Getting to Kenilworth EITHER, the country route, avoiding Coventry and road works at the Toll Bar (c. 23 miles) From Lutterworth on the B4027 through Pailton. Turn LEFT at the T junction in Brinklow to Bretford. After Bretford Bridge traffic lights, turn RIGHT toward Wolston. Keep going to meet the big roundabout on the A45. Turn RIGHT. After about 2 miles turn LEFT at the roundabout and go through Ryton. Continue towards Leamington. Turn RIGHT at Bubbenhall (signed Stoneleigh). Go through Stoneleigh, over the A46, straight on at the roundabout. After about a mile turn LEFT at traffic lights towards Kenilworth. This brings you into Kenilworth old town. *Go straight on at the traffic lights. It’s signposted to the castle. Continue down the hill until you see the castle ahead and the car park is on the right. OR, via Coventry. (c. 22 miles). Note, the Toll Bar road works are extensive and ongoing although the bridge should be open by May. It’s quite busy round there and you might get caught up in queues. Start as above up to Bretford but turn RIGHT before Bretford Bridge traffic lights and continue through Brandon and Binley Woods. This meets the Eastern Bypass (A46). Turn LEFT. Continue on the dual carriageway until you come to Toll Bar Island. Turn RIGHT onto the A45 (Stonebridge Highway), go straight on at first roundabout (you’ll see a big garage here) and after about a mile, turn LEFT at the major traffic lights (on the brow of a hill) onto the Kenilworth Road. Continue down this long, straight, leafy road to Kenilworth. This comes out at the same point at the edge of Kenilworth old town. Continue as above *.
Early Notice: June 17th Clifton upon Dunsmore I will be sending out details of this walk nearer the time, including how to get to the start. However I have booked lunch at the Bull Inn, Main Street, Rugby CV23 0BH. Tel 01788 552237. Please check their website for menu details: www.thebullinn.co.uk. I will collect food choices at the U3A meeting on June 9th. If you are not able to attend this meeting please email your food choice(s) after May 27th but before the 11thJune.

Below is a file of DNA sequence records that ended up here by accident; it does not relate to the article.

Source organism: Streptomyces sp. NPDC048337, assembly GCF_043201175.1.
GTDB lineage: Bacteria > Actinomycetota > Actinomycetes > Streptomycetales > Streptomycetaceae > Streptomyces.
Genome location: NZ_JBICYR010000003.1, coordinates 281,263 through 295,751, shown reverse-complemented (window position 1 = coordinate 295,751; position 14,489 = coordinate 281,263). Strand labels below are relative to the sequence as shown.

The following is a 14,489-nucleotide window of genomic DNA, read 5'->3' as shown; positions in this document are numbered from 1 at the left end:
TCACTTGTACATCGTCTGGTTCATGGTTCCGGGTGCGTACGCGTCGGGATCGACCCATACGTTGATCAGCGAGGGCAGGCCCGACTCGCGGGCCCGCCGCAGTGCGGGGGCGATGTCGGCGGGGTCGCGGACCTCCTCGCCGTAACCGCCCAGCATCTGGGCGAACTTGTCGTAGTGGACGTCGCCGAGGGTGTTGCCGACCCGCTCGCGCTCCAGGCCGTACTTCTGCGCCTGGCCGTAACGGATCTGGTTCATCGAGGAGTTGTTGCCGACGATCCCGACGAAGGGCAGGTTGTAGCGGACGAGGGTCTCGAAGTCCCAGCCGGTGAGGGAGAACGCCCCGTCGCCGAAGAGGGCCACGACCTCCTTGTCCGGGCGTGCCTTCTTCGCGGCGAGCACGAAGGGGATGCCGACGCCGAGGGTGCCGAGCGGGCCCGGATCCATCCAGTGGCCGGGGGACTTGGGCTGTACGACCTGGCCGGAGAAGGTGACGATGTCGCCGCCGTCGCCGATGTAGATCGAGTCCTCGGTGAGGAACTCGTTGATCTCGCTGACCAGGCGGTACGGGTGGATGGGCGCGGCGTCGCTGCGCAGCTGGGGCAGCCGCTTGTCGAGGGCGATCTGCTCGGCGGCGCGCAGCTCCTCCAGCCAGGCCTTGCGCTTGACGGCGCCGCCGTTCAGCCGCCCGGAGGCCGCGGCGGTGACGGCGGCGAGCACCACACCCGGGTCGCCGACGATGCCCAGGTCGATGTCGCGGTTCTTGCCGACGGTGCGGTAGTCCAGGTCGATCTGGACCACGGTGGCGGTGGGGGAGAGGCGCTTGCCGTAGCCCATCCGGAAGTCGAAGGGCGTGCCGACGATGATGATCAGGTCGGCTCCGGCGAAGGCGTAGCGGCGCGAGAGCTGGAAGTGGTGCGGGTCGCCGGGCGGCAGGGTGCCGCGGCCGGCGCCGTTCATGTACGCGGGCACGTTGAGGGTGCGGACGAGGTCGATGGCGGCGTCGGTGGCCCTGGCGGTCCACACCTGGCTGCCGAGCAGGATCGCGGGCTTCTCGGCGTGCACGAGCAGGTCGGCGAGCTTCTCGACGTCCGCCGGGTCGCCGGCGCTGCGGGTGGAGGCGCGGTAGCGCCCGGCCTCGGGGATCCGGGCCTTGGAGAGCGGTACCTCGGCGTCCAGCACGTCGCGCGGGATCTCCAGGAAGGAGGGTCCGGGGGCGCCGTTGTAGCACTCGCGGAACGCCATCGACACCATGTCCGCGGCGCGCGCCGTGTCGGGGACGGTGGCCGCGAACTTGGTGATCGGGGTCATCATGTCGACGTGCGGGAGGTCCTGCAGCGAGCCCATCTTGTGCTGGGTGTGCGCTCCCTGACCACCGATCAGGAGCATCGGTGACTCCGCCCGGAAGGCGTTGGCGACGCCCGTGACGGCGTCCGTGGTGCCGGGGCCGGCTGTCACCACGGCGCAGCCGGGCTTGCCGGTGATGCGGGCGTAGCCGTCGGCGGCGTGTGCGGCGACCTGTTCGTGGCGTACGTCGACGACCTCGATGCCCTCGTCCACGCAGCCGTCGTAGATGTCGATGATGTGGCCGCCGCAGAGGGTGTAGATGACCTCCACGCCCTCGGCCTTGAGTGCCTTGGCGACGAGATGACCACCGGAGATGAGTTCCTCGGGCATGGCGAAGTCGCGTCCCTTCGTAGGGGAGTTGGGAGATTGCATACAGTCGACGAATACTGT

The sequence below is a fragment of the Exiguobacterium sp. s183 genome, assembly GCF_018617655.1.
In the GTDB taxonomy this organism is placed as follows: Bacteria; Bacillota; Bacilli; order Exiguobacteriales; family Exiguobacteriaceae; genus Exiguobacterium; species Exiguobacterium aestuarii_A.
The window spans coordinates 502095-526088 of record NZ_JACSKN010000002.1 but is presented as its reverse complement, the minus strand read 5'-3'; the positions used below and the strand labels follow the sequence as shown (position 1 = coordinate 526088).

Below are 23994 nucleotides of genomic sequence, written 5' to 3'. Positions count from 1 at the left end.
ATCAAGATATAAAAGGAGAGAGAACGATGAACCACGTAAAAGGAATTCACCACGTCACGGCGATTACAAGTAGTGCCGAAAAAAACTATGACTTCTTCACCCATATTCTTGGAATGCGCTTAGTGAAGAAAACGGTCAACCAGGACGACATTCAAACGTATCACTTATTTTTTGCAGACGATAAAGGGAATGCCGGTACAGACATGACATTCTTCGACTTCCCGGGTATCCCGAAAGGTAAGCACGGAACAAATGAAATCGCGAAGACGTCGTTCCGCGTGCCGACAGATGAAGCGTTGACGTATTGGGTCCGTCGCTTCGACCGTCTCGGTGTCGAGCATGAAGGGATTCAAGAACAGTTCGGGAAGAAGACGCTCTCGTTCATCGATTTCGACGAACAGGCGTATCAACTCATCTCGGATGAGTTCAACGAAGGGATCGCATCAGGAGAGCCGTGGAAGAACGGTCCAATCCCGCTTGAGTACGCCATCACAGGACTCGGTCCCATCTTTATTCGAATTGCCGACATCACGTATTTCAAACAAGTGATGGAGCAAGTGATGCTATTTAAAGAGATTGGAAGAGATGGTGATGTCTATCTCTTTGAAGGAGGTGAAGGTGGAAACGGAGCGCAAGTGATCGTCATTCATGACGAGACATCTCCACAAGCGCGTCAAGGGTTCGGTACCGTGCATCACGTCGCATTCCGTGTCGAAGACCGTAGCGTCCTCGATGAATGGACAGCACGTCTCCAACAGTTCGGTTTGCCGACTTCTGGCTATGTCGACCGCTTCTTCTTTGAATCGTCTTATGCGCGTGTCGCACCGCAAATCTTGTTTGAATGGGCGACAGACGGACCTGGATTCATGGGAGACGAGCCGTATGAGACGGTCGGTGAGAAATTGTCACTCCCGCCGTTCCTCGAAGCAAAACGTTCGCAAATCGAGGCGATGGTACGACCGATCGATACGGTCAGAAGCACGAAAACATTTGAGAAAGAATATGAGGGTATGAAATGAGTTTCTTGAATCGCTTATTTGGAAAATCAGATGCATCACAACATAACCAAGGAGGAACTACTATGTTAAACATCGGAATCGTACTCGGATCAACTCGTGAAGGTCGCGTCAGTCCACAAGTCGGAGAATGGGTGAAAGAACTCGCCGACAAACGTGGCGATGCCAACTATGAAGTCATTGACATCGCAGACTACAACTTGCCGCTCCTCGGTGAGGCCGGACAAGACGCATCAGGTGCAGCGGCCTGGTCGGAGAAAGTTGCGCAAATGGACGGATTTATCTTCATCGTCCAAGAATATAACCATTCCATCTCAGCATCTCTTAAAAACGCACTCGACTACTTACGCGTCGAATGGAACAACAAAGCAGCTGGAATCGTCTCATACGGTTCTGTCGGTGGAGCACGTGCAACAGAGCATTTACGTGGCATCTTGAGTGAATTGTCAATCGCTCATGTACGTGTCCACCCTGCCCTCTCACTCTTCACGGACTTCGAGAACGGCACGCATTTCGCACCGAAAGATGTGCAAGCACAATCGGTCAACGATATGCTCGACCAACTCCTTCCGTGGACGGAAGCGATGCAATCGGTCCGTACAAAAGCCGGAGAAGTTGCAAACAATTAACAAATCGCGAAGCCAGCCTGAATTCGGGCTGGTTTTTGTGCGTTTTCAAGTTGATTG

April Walk: Foxton
Despite showery skies two groups, one led by Dot and one by Judith, followed an historic trail around Foxton. If you have only ever visited the locks I would highly recommend that you take time to walk around the village, a Leicestershire gem. We set out from the car park of the Black Horse, where as early as 1900 an inn has stood. Opposite the pub there remains an orchard. At one time Foxton had many where an apple known as the Foxton Pride was grown. Foxton also had its own brickworks which not only were used in local buildings but some were used in the building of the original St Pancras railway station. There are far too many local sights to write about but if you do visit try to view the horse and cart weighbridge, Black Horse Bridge and the many glorious buildings such as Orchard House, the hunting boxes in Swingbridge Street and The Old Vicarage. If you have time you can also combine a walk along the canal...given the weather and mud we gave this a miss. Our thanks go to Dot and Judith for organising and leading the walk and Dave for his photographs. Sheila Eggleton
1st WEDNESDAY WALKING GROUP Co-ordinators: Roger Watmore 01455 552431 Julian Hargreaves 01455 557704
Date of Walk: 1st June 2016. Walk Organiser: Tony Allen 01455 552087 mob 07770 580 828 & Paul Butler 01455 699437 Meeting Point and Time: Lutterworth Coventry Road Recreation Ground at 9.15 to leave at 9.25. Directions to Start Point & Time :- The Bell Inn, Gumley LE167RU, they do a 2 course lunch for £6.95. Walk starts at 10.00 am. Take the A4304 to Market Harborough, after passing Theddingworth take the left SP to Gumley. There is a very small parking apron at the Bell Inn but the wide main road should accommodate us all. Return mileage 26.5 miles. Route and Distance: - A circular 6.25 mile walk of 3 hours, including break, between the Domesday villages of Gumley and Saddington, and through Laughton (pronounced Lorton). A mix of minor roads, tracks, meadows and one arable field. There are 5 stiles and 3 two feet high step-overs. It will be hilly and provide a good workout. The walk follows the Leicestershire Round at high level over two steep hills offering splendid views, before falling and rising to Saddington. We then leave the Round and dip over Saddington Brook before dropping again on a track to Laughton Brook for our break. We then rise to Laughton and re-join meadows before climbing steeply to Gumley. There are road options should conditions dictate.